Thien Van Truong

In Vietnamese, Thien means “sky”, and Truong means “big”, and just like his name implies, Thien Van Truong is someone with big dreams and ambitions.

Thien Van Truong, 32, is from Da Nang City in Central Vietnam. His family originates from Binh Dinh province, about 200 km. from Da Nang.

Thien Van Truong
Thien Van Truong

Thien is conducting his doctoral research in biochemistry in Dr. Guy Patchornik’s lab in the Department of Chemical Science at Ariel University. It involves crystalizing protein membranes in an effort to create and develop novel methods for altering structures of old and new proteins. Understanding a protein’s structure can lead to the production of new drugs and industrial applications. His eyes light up as he describes the beauty of the crystals under the microscope, describing them as “purple diamonds”. “It’s not easy to optimize the conditions for creating bigger crystals, which involves controlling temperature, pH and protein concentration. It is a very slow process which often involves waiting at least a week, sometimes over a month for results.” Still in the preliminary stage, his project aims to produce bigger crystals and high quality, and then analyze their structures.

Thien first became interested in this field when he was a student and instructor at Da Nang University. After completing his master’s degree in biochemistry, he wanted to open himself up to new experiences and knowledge. He applied to a notice posted by Dr. Patchornik looking for a PhD student. Although he also considered positions in Europe and South Korea, his decision to come to Israel was influenced by programs he had seen about Israel on television. The abundance of information about opportunities for study in technology, science and agriculture available from the Israeli Embassy in Vietnam helped Thien decide on Israel. At first, his father questioned whether he should come to the Middle East but gave him his blessing to go wherever he chooses to further his career.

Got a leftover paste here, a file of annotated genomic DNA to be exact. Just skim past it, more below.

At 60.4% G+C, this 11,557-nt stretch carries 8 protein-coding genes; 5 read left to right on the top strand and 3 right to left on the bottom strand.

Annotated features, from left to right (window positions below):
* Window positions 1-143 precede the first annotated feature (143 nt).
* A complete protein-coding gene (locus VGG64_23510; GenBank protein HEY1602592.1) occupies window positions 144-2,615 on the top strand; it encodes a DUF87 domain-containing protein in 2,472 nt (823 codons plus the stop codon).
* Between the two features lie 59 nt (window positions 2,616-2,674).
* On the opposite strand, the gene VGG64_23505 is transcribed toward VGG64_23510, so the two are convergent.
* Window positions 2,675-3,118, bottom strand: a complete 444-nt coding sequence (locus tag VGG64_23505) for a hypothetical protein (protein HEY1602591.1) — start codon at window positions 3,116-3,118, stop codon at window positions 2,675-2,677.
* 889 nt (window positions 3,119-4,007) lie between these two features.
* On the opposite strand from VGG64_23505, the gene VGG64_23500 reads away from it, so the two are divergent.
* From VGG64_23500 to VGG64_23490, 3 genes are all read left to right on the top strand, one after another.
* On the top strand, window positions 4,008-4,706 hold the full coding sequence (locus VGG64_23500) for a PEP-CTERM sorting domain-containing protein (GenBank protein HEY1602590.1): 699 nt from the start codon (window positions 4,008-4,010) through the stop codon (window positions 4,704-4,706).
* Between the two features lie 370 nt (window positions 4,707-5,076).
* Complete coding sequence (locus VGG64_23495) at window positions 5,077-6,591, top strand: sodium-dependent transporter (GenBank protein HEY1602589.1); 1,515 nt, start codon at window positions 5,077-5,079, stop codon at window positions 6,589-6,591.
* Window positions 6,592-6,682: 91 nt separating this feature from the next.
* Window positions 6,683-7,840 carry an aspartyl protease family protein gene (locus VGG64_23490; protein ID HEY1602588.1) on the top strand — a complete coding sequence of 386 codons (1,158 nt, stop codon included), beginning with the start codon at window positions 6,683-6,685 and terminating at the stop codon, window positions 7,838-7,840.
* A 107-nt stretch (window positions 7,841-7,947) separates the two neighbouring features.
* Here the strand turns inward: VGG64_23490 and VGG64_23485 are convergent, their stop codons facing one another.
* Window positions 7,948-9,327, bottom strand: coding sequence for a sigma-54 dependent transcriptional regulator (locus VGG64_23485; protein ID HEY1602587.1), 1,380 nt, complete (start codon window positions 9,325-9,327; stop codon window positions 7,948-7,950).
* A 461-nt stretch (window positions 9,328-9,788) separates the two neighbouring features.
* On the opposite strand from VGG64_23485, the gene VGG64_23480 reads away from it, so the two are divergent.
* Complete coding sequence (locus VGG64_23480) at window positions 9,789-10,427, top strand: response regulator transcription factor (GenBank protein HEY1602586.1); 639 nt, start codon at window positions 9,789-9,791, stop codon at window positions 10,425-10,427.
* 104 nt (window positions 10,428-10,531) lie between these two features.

Thien has been at AU since January 2017. He lives in a comfortable single room in a brand new modern dormitory building. He uses public transportation to travel around Israel, especially to Tel Aviv and the Old City of Jerusalem. He has made friends among other graduate students, particularly students from India. He also gets together with friends he has met through the Vietnamese Embassy for holidays and special occasions. He cooks for himself and has developed a taste for pita and hummus. After two years he’s adjusted to the climate, but he still prefers summer to winter. He goes to the beach often, like he did daily back home in Da Nang.

Studying in Israel to make his country better

Thien admits that he’s a bit of an introvert, but that doesn’t keep him from venturing out on weekends to explore the country. “I love learning about how people here live, and capturing the panache of the shuk on my camera.” He has learned to deal with Israeli hutzpah. “Anyone who decides to go to another country and culture must sacrifice something to get something, so I choose to look at the positive side.”

Every week, when he travels by bus to Weizmann Institute in Rehovot to attend a class on protein structure with another doctorate student from his lab, he tries to pick up simple conversations to improve his Hebrew. He continues to study the language on his own.

Thien has been able to travel to Europe during the course of his stay in Israel. He admires Israelis who travel widely around the world. “Most Vietnamese people cannot afford that luxury, but people who have come here from my country are amazed by Israel’s innovation. Vietnamese students who come here to learn about agriculture have gone back and instituted big changes in irrigation, biological pesticides and agricultural yield. Vietnam is a very beautiful country with a young, dynamic workforce and abundant natural resources. I hope that Israelis will support us in enhancing sustainable development and preserving natural and historic sites, as well.”

After completing his doctorate in two years, Thien would like to continue for a post-doc, either in Israel or elsewhere before returning to Vietnam. He would like to strengthen his knowledge of Hebrew and maintain his relationship with Ariel University. He hopes to contribute to strengthening the relations in the field of scientific collaboration between Israel and Vietnam.

“There is a lot of potential for developing science and technology in Vietnam, and I want to make a contribution there with new knowledge and skills. Everyone has different ways to help their country, I want to come back to Vietnam to make a change – even a small change to make my country better.”